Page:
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Baroness Hussein-Ece: Highbury peer on why she loves Chapel Market, and her fears about Brexit

PUBLISHED: 16:24 29 December 2017 | UPDATED: 15:37 02 January 2018

Baroness Meral Hussein Ece of Highbury. Picture: Polly Hancock

Baroness Meral Hussein Ece of Highbury. Picture: Polly Hancock

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Baroness Hussein-Ece of Highbury was the first Turkish-Cypriot woman to be elected to public office in the UK. The Lib Dem equalities spokeswoman tells the Gazette what makes her tick.

Baroness Meral Hussein Ece, at home in Highbury. Picture: Polly HancockBaroness Meral Hussein Ece, at home in Highbury. Picture: Polly Hancock

Becoming a Hackney councillor in 1994 made Meral Hussein-Ece the first woman from a Turkish-Cypriot background to be elected to public office in the UK.

“My message as a councillor was: we live here, our kids were born here, so we have to get engaged and make our contribution,” Baroness Hussein-Ece, a Lib Dem peer since 2010, told the Gazette.

Since then, she’s strived to be a voice for minority communities in north London – including Islington, where she’s spent most of her life. Her full title is Baroness Hussein-Ece of Highbury.

“My father came over from Cyprus in 1948 to live in Islington,” she said, “then my mother came in 1953 to visit her brother, but she met my father and they got married. They set up a business on Essex Road.

“The community cohesion is so strong - diversity is the thread that runs through it all. When I go down to Chapel Market I see faces who’ve worked there for years, and I think that’s the strength of it – the people who remain in Islington.”

Born to Turkish-Cypriot parents in 1963, Baroness Hussein-Ece grew up in Ockendon Road.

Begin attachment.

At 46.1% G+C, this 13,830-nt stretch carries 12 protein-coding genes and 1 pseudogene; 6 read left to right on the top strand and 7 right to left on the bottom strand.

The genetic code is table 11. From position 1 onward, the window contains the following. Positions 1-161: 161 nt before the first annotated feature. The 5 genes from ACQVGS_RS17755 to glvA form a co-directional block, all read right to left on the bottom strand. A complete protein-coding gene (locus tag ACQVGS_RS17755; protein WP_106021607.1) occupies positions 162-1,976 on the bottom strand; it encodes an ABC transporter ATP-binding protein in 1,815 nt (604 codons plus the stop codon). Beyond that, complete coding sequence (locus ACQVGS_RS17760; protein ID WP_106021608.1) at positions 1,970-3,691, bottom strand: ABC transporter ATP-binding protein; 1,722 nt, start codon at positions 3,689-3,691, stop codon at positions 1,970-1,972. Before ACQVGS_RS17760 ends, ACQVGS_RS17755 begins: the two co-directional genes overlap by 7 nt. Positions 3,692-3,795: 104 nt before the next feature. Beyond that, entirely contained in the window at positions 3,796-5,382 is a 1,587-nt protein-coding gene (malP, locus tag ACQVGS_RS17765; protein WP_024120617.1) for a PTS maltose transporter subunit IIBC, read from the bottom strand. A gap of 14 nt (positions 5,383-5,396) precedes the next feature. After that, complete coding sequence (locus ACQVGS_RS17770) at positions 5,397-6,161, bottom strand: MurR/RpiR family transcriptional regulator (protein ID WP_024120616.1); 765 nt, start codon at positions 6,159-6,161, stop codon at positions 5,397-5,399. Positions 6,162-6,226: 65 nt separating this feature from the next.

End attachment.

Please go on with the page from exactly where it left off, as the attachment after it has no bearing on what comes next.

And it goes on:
“I ended up getting a job with Islington libraries,” she said, “and quickly got into community politics from that.”

Baroness Meral Hussein Ece, at home in Highbury. Picture: Polly HancockBaroness Meral Hussein Ece, at home in Highbury. Picture: Polly Hancock

While there, she embarked upon one of her proudest achievements to date – the first domestic violence project for Turkish-Kurdish and Turkish-Cypriot women.

“These were the days when there was so much domestic violence but women didn’t go out of their immediate circles to report it – or they didn’t know they could,” she said. “We got funding and employed support workers to enable women to get protection, education, and employment.”

As she’s advanced up the political ladder, her work for the most disadvantaged has continued. Since June 2010 she’s sat in the House of Lords as the Lib Dem spokeswoman for equalities. Just before the parliamentary break for Christmas, she raised the question of Brexit’s impact on these communities.

“I asked what impact assessments had been done for Brexit’s effect on inequality. We know it’s disproportionately likely to hurt people from ethnic minority backgrounds, but we don’t know how. My question was simply: when they replace EU laws, how will they make sure they don’t dumb down protections on inequalities? I did not get a satisfactory answer.”

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